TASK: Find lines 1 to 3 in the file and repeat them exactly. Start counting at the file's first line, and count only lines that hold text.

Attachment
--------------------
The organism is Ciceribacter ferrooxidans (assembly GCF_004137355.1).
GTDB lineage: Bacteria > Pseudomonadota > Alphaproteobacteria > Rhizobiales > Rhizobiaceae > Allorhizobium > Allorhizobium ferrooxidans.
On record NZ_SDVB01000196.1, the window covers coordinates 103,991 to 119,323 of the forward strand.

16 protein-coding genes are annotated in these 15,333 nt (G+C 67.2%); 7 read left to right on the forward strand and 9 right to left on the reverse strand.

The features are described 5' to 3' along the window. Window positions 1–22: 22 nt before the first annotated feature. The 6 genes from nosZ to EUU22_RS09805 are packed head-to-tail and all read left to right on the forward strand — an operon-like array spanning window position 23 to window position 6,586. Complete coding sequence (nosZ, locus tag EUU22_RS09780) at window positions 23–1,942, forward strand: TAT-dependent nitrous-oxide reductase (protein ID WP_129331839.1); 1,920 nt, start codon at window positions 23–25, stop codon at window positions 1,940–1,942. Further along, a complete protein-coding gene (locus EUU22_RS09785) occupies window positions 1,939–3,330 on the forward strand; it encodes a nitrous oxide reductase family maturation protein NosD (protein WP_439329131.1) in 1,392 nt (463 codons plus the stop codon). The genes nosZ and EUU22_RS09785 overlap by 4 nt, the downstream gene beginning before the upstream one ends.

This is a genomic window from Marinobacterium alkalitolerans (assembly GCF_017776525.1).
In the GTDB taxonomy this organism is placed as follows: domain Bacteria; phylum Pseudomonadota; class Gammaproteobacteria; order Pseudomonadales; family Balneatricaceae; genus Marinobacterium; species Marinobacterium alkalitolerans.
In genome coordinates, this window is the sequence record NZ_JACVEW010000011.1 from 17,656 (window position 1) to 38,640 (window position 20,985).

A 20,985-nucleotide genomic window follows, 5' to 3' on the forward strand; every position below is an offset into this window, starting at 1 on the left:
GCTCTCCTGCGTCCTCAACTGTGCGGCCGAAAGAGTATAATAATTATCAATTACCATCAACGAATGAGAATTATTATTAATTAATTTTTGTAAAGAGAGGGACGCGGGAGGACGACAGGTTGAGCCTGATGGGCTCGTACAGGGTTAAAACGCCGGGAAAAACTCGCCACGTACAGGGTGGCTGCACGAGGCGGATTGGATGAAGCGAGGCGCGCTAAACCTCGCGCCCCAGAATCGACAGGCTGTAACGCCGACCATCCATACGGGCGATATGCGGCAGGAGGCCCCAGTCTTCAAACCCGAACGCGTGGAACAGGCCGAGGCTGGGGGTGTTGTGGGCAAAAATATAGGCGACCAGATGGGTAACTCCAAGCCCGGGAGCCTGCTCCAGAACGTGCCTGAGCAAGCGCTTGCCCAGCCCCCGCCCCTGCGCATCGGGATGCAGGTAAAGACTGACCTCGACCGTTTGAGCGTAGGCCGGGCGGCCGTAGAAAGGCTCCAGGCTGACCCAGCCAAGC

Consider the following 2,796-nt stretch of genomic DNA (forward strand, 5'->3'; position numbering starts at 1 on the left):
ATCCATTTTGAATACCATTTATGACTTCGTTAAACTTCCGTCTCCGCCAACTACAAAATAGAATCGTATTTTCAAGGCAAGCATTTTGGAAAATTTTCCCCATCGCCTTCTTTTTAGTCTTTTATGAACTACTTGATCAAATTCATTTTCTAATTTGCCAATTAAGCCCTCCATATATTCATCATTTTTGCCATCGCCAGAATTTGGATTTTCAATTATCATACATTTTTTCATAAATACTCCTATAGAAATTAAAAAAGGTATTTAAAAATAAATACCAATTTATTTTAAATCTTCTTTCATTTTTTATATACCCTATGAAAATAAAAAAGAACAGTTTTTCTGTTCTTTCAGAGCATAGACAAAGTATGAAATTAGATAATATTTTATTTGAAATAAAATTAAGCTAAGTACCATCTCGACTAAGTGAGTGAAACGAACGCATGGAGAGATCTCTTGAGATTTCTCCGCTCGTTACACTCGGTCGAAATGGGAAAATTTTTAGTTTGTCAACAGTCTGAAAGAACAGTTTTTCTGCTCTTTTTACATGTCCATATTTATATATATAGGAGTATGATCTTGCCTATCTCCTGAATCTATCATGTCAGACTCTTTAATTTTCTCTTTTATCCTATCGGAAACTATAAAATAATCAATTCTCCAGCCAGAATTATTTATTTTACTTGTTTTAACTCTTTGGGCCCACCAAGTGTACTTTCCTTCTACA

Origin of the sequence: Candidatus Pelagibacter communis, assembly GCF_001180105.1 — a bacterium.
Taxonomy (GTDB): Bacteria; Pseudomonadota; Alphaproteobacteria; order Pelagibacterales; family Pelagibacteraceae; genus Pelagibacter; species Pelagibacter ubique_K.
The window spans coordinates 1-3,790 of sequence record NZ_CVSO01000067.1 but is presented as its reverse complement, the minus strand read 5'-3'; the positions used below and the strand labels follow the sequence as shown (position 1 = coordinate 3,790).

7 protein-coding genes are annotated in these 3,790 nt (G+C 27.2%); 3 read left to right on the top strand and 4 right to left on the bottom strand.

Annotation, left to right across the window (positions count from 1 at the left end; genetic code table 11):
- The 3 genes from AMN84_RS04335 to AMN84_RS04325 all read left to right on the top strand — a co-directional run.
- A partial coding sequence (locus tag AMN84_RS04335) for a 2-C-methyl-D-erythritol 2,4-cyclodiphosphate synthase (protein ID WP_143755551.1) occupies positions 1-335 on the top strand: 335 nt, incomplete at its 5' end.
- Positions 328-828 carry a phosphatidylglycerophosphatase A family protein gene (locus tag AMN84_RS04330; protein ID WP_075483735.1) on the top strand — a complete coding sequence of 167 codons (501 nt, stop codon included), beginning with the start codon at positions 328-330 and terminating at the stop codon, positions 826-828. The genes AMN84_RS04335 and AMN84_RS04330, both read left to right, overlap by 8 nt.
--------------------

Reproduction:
The organism is Ciceribacter ferrooxidans (assembly GCF_004137355.1).
GTDB lineage: Bacteria > Pseudomonadota > Alphaproteobacteria > Rhizobiales > Rhizobiaceae > Allorhizobium > Allorhizobium ferrooxidans.
On record NZ_SDVB01000196.1, the window covers coordinates 103,991 to 119,323 of the forward strand.